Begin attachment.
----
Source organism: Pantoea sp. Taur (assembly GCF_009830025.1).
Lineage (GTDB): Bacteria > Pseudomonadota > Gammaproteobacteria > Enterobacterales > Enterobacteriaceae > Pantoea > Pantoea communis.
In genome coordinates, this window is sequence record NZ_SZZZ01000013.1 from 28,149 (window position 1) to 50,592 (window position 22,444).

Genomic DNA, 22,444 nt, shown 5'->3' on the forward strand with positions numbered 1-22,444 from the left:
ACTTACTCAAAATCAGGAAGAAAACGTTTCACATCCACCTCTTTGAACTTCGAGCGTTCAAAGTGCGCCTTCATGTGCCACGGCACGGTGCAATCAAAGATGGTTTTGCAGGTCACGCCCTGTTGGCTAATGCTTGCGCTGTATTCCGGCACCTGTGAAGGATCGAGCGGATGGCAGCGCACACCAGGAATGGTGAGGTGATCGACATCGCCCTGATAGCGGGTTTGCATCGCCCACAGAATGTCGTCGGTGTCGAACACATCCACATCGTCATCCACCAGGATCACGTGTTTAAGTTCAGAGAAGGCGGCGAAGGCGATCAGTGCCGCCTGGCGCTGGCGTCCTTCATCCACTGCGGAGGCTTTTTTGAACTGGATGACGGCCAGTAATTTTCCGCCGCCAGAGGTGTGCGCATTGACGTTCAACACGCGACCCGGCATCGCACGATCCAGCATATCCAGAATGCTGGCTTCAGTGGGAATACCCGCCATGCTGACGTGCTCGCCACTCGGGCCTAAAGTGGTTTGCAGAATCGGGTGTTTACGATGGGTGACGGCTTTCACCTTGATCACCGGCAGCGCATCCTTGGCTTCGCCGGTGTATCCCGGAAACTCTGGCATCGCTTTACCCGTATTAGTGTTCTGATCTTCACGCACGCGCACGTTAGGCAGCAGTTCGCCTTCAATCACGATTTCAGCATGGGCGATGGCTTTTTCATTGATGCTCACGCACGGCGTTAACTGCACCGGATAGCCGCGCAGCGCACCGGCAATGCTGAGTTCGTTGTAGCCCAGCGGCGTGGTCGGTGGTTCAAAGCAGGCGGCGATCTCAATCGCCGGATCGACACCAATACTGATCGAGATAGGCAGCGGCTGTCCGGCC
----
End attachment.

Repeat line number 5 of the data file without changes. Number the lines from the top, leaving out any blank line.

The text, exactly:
ACTTACTCAAAATCAGGAAGAAAACGTTTCACATCCACCTCTTTGAACTTCGAGCGTTCAAAGTGCGCCTTCATGTGCCACGGCACGGTGCAATCAAAGATGGTTTTGCAGGTCACGCCCTGTTGGCTAATGCTTGCGCTGTATTCCGGCACCTGTGAAGGATCGAGCGGATGGCAGCGCACACCAGGAATGGTGAGGTGATCGACATCGCCCTGATAGCGGGTTTGCATCGCCCACAGAATGTCGTCGGTGTCGAACACATCCACATCGTCATCCACCAGGATCACGTGTTTAAGTTCAGAGAAGGCGGCGAAGGCGATCAGTGCCGCCTGGCGCTGGCGTCCTTCATCCACTGCGGAGGCTTTTTTGAACTGGATGACGGCCAGTAATTTTCCGCCGCCAGAGGTGTGCGCATTGACGTTCAACACGCGACCCGGCATCGCACGATCCAGCATATCCAGAATGCTGGCTTCAGTGGGAATACCCGCCATGCTGACGTGCTCGCCACTCGGGCCTAAAGTGGTTTGCAGAATCGGGTGTTTACGATGGGTGACGGCTTTCACCTTGATCACCGGCAGCGCATCCTTGGCTTCGCCGGTGTATCCCGGAAACTCTGGCATCGCTTTACCCGTATTAGTGTTCTGATCTTCACGCACGCGCACGTTAGGCAGCAGTTCGCCTTCAATCACGATTTCAGCATGGGCGATGGCTTTTTCATTGATGCTCACGCACGGCGTTAACTGCACCGGATAGCCGCGCAGCGCACCGGCAATGCTGAGTTCGTTGTAGCCCAGCGGCGTGGTCGGTGGTTCAAAGCAGGCGGCGATCTCAATCGCCGGATCGACACCAATACTGATCGAGATAGGCAGCGGCTGTCCGGCC